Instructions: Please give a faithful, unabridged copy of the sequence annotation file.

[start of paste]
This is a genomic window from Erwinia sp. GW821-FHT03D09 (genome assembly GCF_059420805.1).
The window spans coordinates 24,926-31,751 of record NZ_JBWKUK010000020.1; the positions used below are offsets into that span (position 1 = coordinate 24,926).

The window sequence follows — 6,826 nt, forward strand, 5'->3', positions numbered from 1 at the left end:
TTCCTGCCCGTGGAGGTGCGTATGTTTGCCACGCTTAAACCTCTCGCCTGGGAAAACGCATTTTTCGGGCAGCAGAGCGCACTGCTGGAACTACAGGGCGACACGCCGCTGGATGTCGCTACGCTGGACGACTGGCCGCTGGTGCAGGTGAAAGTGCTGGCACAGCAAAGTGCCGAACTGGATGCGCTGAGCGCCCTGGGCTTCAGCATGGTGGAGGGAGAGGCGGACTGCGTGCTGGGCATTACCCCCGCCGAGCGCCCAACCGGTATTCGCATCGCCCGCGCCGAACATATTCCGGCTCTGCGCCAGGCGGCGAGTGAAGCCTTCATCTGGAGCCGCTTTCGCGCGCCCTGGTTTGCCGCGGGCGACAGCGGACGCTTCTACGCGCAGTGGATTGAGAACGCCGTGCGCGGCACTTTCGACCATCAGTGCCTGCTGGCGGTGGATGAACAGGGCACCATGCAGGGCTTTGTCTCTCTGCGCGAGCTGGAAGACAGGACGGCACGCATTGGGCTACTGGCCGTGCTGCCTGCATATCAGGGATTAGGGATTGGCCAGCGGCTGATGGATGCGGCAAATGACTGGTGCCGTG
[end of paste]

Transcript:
This is a genomic window from Erwinia sp. GW821-FHT03D09 (genome assembly GCF_059420805.1).
The window spans coordinates 24,926-31,751 of record NZ_JBWKUK010000020.1; the positions used below are offsets into that span (position 1 = coordinate 24,926).

The window sequence follows — 6,826 nt, forward strand, 5'->3', positions numbered from 1 at the left end:
TTCCTGCCCGTGGAGGTGCGTATGTTTGCCACGCTTAAACCTCTCGCCTGGGAAAACGCATTTTTCGGGCAGCAGAGCGCACTGCTGGAACTACAGGGCGACACGCCGCTGGATGTCGCTACGCTGGACGACTGGCCGCTGGTGCAGGTGAAAGTGCTGGCACAGCAAAGTGCCGAACTGGATGCGCTGAGCGCCCTGGGCTTCAGCATGGTGGAGGGAGAGGCGGACTGCGTGCTGGGCATTACCCCCGCCGAGCGCCCAACCGGTATTCGCATCGCCCGCGCCGAACATATTCCGGCTCTGCGCCAGGCGGCGAGTGAAGCCTTCATCTGGAGCCGCTTTCGCGCGCCCTGGTTTGCCGCGGGCGACAGCGGACGCTTCTACGCGCAGTGGATTGAGAACGCCGTGCGCGGCACTTTCGACCATCAGTGCCTGCTGGCGGTGGATGAACAGGGCACCATGCAGGGCTTTGTCTCTCTGCGCGAGCTGGAAGACAGGACGGCACGCATTGGGCTACTGGCCGTGCTGCCTGCATATCAGGGATTAGGGATTGGCCAGCGGCTGATGGATGCGGCAAATGACTGGTGCCGTG